Review of paperback book Hero at the Fall – Book 3 of The Rebel of the Sands trilogy by Alwyn Hamilton #Brainfluffbookreview #HeroattheFallbookreview


I’ve read and thoroughly enjoyed the first two books in this series – read my review of Rebel of the Sands here. So I was keen to see how Hamilton wraps up this entertaining Sand and Sorcery adventure.

When gunslinging Amani Al’Hiza escaped her dead-end town, she never imagined she’d join a revolution, let alone lead one. But after the bloodthirsty Sultan of Miraji imprisoned the Rebel Prince Ahmed in the mythical city of Eremot, she doesn’t have a choice. Armed with only her revolver, her wits, and her untameable Demdji powers, Amani must rally her skeleton crew of rebels for a rescue mission through the unforgiving desert to a place that, according to maps, doesn’t exist. As she watches those she loves most lay their lives on the line against ghouls and enemy soldiers, Amani questions whether she can be the leader they need or if she is leading them all to their deaths.

What I’ve really enjoyed throughout this twisting, roller-coaster adventure in Amani’s first- person narrative, is the way her character has continued to grow and develop. She can look back at that gun-toting girl, desperate to escape a dead-end existence with some disgust and amazement – the way we often do when we look back at our own lives. Not that she has much time to ponder all that much – except how to get herself and her dwindling band of rebels out of the next awful bind they find themselves in.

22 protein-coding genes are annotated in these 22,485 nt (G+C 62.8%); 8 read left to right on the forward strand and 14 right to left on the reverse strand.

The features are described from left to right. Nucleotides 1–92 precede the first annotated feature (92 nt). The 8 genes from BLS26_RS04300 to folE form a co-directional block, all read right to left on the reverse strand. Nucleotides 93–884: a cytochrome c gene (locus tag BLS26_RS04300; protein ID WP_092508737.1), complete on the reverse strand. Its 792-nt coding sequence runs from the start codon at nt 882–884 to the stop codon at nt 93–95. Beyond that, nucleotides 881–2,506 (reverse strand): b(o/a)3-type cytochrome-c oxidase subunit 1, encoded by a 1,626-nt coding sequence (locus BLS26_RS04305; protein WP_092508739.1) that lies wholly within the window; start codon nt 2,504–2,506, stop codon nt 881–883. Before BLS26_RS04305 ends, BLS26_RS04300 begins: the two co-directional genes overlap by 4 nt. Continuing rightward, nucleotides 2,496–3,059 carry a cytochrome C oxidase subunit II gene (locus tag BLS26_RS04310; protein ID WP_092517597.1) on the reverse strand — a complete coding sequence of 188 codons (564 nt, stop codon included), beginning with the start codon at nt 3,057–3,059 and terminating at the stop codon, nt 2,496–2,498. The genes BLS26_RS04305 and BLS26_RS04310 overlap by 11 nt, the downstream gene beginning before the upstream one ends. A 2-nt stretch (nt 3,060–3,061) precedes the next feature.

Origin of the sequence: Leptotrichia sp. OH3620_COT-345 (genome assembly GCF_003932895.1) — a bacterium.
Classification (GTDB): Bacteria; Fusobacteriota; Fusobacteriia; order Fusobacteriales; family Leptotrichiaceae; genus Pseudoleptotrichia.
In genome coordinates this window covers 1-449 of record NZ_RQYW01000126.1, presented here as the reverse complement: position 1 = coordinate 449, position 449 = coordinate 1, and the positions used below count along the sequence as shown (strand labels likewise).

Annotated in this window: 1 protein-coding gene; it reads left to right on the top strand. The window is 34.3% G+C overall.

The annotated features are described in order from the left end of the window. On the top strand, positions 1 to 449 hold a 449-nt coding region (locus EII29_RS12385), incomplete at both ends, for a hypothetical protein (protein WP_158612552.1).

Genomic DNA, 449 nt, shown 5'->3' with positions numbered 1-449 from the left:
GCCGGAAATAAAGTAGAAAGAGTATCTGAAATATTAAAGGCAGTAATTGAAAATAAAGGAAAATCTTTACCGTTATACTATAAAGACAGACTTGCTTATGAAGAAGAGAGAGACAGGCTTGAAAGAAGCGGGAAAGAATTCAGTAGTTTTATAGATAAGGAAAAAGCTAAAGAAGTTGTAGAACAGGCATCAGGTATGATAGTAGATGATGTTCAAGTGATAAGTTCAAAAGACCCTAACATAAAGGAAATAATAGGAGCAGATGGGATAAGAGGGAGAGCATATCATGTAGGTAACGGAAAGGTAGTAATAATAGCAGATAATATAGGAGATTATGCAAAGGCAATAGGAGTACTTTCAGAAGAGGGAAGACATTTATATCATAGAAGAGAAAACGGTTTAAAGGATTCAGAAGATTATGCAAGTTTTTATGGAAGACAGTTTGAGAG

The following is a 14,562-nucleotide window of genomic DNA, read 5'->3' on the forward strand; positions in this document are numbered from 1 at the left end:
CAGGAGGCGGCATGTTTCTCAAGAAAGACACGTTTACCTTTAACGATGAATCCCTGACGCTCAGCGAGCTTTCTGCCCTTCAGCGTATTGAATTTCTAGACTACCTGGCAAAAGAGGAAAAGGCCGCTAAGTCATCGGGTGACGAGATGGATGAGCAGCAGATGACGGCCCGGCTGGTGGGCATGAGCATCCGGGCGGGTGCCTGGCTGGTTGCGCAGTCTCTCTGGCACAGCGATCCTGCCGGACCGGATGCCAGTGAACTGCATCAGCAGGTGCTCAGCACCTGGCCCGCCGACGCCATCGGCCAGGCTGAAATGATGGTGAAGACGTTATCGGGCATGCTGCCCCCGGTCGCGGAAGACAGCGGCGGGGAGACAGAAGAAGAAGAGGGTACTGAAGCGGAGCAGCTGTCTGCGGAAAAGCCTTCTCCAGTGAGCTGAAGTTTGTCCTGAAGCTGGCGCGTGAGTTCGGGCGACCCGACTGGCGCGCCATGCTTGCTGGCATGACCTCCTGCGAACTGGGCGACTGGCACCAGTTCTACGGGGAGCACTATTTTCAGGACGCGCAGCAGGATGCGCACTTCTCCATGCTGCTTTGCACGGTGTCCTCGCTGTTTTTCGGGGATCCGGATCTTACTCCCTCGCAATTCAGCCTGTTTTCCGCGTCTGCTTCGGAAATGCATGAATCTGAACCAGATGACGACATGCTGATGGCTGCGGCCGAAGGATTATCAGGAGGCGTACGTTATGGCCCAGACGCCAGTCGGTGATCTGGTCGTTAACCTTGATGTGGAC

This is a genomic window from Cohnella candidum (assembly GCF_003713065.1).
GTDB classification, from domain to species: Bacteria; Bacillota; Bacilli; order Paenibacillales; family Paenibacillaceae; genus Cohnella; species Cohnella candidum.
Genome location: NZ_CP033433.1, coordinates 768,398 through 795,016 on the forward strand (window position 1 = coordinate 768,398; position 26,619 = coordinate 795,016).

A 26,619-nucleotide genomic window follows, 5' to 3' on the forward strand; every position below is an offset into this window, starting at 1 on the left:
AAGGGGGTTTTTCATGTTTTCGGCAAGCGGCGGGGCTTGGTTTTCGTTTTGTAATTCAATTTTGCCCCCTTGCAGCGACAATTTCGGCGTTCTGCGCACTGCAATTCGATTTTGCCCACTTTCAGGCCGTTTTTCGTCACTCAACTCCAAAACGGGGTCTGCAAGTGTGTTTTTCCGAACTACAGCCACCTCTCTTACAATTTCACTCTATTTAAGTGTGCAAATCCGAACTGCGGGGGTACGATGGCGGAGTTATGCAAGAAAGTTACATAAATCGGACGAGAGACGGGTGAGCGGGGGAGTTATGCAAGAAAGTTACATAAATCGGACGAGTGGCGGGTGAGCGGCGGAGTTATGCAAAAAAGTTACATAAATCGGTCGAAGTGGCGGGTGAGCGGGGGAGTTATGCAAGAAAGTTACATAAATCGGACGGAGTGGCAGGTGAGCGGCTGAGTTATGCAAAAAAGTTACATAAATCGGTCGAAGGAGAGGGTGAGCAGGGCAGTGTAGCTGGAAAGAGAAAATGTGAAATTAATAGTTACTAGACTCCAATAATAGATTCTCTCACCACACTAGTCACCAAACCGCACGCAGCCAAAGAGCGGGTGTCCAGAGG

Hamilton has a pleasing knack of tipping our feisty heroine from one disaster to another, while steadily upping the stakes. This gives the book a punchy, page-turning pace that meant it was very difficult to put this one down – except when I wanted to surface, gasp some sand-free air, before plunging right back into the maelstrom that is the final book in this series.

I kept waiting for the pace to slacken off… for Amani to have some sort of breathing space while she recollected herself and those around her fighting for freedom – and laying down their lives. What knocked the wind out of me was that characters I’d grown to like actually died. Reminding me that people who rebel against the status quo generally pay a very high price – in many cases, the ultimate price.

There were short, intervening chapters after a major event, where we were pulled out of Amani’s head into an omniscient narrator reciting what stories were told about it in times to come. Initially, I was a bit fed up as I’m not a fan of omniscient narration. But by the end, I found I was thankful for the lull and enjoyed the sense of historical impact this desperate struggle was having. As for the ending – yes, it worked. And make no mistake – this is a very big deal. Hamilton is building towards the major confrontation from the first page, so it has to matter and be sufficiently surprising, thrilling and engrossing to justify all those hair-raising escapades along the way. A suitable ending to an outstanding fantasy series that has lodged in my memory despite reading hundreds of other books along the way.